In a filing for a private stock offering in 1997, Eaton was listed as the founder and chairman of the company. The filing said that Eaton oversaw the daily operation of the prosthetics clinic, laboratory and manufacturing site.
The filing also showed that Eaton owned nearly 80% of the company. The startup was raising $1 million and had high expectations for profits. It projected revenue would quickly rise to $26.7 million by 2000 and predicted that the company would have an income of $9.3 million for that year.
But those projections were wildly optimistic.
In 2010, ContourMed had $200,000 in income and a year later that figure had fallen to $145,000. That’s about the time Eaton departed.
In 2012, ContourMed filed for Chapter 11 bankruptcy reorganization and listed $6.7 million in debts and just $165,000 in assets.
The company didn’t return a call for comment.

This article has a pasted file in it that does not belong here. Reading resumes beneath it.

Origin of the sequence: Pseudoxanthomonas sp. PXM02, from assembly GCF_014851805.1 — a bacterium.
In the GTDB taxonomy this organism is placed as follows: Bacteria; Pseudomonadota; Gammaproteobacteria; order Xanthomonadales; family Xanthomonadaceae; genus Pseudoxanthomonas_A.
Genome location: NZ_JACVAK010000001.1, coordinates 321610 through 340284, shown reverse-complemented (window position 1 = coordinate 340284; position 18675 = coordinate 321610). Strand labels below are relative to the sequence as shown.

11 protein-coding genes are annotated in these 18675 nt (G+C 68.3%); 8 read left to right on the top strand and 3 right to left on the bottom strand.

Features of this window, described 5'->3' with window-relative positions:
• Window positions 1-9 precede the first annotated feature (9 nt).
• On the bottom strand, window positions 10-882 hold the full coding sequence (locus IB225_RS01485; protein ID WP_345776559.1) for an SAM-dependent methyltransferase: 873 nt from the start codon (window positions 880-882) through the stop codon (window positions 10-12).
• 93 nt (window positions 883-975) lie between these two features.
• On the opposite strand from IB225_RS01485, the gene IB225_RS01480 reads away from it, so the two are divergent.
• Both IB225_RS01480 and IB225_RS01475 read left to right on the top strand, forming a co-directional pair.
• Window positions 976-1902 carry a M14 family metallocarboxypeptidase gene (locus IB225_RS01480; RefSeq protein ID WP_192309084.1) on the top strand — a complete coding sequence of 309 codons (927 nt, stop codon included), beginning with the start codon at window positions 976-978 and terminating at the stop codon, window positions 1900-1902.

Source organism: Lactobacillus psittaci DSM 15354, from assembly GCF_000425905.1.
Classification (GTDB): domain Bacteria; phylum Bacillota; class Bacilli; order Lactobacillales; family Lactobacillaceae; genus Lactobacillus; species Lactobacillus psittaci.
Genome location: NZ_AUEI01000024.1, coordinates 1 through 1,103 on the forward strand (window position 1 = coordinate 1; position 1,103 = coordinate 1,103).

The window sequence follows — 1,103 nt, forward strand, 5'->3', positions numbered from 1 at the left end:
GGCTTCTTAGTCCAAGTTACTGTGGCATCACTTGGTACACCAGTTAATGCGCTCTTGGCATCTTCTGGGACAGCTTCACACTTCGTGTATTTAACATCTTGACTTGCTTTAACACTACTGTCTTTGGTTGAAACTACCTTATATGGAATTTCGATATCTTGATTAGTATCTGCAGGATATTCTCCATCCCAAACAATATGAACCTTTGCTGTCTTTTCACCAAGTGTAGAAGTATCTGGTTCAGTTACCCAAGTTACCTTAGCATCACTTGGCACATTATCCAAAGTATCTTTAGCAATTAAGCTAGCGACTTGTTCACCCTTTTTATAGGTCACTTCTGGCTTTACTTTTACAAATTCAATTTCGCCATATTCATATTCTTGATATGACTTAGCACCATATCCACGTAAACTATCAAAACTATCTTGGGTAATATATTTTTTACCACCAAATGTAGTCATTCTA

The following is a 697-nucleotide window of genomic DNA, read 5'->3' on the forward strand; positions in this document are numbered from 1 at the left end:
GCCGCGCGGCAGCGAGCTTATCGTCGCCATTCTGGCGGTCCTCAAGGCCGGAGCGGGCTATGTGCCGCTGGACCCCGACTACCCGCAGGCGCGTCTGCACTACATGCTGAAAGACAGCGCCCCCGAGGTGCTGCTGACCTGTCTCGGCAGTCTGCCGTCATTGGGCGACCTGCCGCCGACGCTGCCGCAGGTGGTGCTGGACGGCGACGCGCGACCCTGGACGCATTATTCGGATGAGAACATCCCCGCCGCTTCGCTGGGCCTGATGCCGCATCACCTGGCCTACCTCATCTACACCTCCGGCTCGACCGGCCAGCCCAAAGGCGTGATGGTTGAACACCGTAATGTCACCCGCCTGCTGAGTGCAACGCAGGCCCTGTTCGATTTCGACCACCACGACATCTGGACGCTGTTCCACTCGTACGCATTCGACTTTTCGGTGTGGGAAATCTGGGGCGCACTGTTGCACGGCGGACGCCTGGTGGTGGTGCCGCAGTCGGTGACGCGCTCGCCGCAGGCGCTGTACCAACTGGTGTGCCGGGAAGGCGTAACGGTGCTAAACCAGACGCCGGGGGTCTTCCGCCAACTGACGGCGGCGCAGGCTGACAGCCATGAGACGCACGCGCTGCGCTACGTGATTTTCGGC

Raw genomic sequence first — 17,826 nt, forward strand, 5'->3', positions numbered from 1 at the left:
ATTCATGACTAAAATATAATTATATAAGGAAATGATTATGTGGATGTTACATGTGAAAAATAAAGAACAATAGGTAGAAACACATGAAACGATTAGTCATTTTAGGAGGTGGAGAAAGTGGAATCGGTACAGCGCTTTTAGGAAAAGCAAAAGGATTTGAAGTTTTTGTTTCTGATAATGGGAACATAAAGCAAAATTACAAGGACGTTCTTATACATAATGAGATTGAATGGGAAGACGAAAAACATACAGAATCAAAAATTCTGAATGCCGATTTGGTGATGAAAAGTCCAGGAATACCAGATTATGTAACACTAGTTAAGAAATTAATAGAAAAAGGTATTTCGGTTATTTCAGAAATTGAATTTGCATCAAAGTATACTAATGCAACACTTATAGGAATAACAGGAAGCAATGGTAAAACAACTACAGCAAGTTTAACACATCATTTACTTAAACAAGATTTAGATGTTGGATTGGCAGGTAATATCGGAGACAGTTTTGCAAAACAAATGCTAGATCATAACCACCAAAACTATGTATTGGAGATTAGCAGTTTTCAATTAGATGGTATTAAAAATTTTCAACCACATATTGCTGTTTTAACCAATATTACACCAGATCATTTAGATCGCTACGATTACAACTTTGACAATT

Mimi San Pedro, the chief strategy officer for the Venture Center in Little Rock, worked for ContourMed from 2001-06. She said that during that time Eaton never presented himself as a doctor to the staff or the patients. But many people who consulted with Eaton called him “Dr.,” she said.
San Pedro said Eaton is “quite a giving person … I know he has spent his energy and his talent helping people who did not necessarily have the ability to pay for the services that he offers.”
Kaczkowski first met Eaton around 2008. Kaczkowski’s business included making prosthetic hands and body parts. After Kaczkowski showed his work to Eaton, Eaton suggested they work together.
“Well, his idea of ‘us start working together’ was for me just to help him for free,” Kaczkowski told Arkansas Business in an interview.